Sooner or later anyone who spends a little time enjoying off-road adventures will hear a story from someone they know who bent their rear lower control arm (LCA). On FJ Cruisers the stock rear LCAs are not the strongest in the world and the first time they get dragged over a rock or log, they’ll fold like origami.
The fix for this weak link is to swap out the stock rear LCAs for a set Metal Tech 4×4 LCAs made out of D.O.M. tubing, aka high-strength seamless carbon steel. And as you would expect from the guys who defined protection, Metal Tech has engineer a pair specifically for those who wheel their FJC. Besides strength, Metal Tech added length adjustments to their rear LCAs to ensure proper geometry is maintained for rigs with different lift setups. In fact last time we were at Metal Tech, we asked Mark to show us how they build their rear LCA.
- separate the heads of the Stock LCA from the body
- liberate the bushing by squeezing it out. Less pain the childbirth but just about as much noise
- demonstrate unequaled TIG welding skills, assembling all the parts including tubing body, threaded adjustable section and heads
- press down the bushings and thread a grease nipple into place
There is always a big confidence booster in a product when the manufacturer is proud to show off exactly how their product was designed and the process for creating a part they put their name behind. And after seeing how Metal Tech engineered and builds their LCAs, there was no questions about which ones were going on our rig.
Flip the calendar forward a few months and we were back at the shop getting our own pair of rear LCAs. Arriving at Metal Tech, Mark wasted no time putting our rig up on jack stands and pulling the rear wheel. The procedure is very straight forward, remove the bolt, holding the emergency break line to the LCA and than the bolts that hold the LCA to the rig, one at each end. One of the tricks Mark showed us that the Toyota rear lower control are installation instructions omits is that by placing a strap around the axle to hold it in place will keep everything still making both LCA removal and re-installation a simple procedure. When attaching the strap around the axle take care to clear the brake lines and ABS sensor cable.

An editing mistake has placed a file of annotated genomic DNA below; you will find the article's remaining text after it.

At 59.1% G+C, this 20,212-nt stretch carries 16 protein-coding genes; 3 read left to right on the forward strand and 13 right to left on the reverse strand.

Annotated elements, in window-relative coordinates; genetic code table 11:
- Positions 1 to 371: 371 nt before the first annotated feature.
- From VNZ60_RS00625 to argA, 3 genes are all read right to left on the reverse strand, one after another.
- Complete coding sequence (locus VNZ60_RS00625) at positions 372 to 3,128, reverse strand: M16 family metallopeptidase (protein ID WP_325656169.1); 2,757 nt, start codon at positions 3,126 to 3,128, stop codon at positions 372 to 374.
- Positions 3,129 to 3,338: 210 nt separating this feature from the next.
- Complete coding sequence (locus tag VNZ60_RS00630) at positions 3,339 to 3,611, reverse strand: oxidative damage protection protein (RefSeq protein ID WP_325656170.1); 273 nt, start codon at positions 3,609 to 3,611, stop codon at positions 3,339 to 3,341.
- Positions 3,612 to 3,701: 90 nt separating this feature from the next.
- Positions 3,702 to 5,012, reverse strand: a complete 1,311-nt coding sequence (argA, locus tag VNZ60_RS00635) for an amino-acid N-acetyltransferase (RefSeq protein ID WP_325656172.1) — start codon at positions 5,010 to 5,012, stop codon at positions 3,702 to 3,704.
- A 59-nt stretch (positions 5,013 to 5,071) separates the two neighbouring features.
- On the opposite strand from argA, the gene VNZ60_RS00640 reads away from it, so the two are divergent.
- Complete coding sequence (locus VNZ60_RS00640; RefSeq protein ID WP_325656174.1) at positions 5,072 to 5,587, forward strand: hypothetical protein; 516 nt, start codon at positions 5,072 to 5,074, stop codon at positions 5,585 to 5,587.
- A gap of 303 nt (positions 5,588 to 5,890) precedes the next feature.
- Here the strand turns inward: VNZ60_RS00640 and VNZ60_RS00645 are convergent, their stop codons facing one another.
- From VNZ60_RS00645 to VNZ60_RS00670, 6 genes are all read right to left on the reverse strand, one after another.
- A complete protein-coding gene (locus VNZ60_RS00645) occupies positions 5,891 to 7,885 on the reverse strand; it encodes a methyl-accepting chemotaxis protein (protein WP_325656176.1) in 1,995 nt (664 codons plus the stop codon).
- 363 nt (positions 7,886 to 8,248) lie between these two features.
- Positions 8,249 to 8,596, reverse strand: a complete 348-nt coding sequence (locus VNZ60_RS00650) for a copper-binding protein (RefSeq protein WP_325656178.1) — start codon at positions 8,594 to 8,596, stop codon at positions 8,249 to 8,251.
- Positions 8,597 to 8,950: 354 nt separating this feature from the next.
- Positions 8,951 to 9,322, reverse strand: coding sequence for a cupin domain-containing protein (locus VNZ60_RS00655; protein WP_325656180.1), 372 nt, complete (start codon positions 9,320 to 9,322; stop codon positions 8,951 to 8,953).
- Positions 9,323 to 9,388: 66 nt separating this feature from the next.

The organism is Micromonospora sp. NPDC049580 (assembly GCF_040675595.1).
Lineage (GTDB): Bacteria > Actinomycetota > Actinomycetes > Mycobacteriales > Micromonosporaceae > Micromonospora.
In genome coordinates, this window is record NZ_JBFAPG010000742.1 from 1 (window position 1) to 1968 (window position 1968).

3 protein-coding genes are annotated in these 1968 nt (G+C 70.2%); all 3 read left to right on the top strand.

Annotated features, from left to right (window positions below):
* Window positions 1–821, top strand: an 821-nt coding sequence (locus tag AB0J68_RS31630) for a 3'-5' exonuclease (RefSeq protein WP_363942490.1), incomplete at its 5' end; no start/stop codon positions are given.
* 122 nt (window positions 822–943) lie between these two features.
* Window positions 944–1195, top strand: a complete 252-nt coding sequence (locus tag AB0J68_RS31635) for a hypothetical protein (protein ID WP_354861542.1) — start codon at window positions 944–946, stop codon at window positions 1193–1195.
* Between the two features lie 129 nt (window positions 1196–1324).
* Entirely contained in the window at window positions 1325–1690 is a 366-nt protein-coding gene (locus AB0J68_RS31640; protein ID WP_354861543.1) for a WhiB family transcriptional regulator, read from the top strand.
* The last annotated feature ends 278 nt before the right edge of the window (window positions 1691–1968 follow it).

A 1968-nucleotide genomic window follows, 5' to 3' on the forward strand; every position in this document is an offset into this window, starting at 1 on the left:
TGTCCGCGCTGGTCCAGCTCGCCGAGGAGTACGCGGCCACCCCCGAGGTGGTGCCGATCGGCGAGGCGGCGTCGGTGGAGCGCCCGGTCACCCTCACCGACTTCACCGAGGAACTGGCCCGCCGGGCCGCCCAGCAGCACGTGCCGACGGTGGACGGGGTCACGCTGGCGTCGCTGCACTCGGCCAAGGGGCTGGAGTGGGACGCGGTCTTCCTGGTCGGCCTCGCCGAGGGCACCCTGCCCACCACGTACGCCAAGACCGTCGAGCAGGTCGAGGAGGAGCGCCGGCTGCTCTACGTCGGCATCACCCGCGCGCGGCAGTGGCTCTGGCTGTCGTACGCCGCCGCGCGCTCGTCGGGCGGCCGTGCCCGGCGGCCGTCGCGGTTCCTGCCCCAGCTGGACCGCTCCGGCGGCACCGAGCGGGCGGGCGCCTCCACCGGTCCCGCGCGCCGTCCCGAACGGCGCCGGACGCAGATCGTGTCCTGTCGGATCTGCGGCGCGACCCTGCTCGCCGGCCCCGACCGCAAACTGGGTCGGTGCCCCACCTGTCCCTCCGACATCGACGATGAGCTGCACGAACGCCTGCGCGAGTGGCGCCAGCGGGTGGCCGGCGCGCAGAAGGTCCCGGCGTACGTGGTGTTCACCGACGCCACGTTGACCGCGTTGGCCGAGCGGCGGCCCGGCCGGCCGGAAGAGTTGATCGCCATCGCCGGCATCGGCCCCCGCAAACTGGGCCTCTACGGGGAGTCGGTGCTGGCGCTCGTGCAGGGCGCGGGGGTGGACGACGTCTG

Metal Tech LCAs are fully adjustable. Once you have the stock LCA removed, match it up to the new one and adjust the head until they are the length you want. Once you have the length dialed in for the specific geometry of your rig match up the second LCA so they are the same.
Bolting the new LCA in place is a simple matter of sliding the front head its mount and slide the retaining bolt through to hold it in place followed by doing the same on the other end. When mounting up Metal Tech LCAs remember the adjustable head attaches in the rear with the grease nipple point up out of the way. Slide the washers over the bolts front and rear and tighten up the nuts. You will want to torque the bolts down to the proper setting. Toyota calls for 96 ft/lbs. A little hint here: Fix the nut with a box wrench while turning the bolt head with the torque wrench.
After you have the LCA bolted up and removed your strap, replace the bracket holding the emergency brake line and bolt it into place. Replace the tire and head over to the other side to rinse and repeat. That is all there is to it.
Once both LCAs are replaced and the rig is back on the ground, take it for a spin around the block and than torque down the bolts once more to ensure proper hold.
With the new rear LCAs we can rest a little easier if we have to drag the rear end over an obstacle on the off-road trail without worry that a bent LCA will put an end to our run or worse cause us to hike out for help.
Update: Metal Tech 4×4 has released their second generation lower control arms for the FJ Cruiser and Toyota 4Runner. The new control arms have the added benefit of being offset that prevents binding and improves it’s ability to slid over obstacles.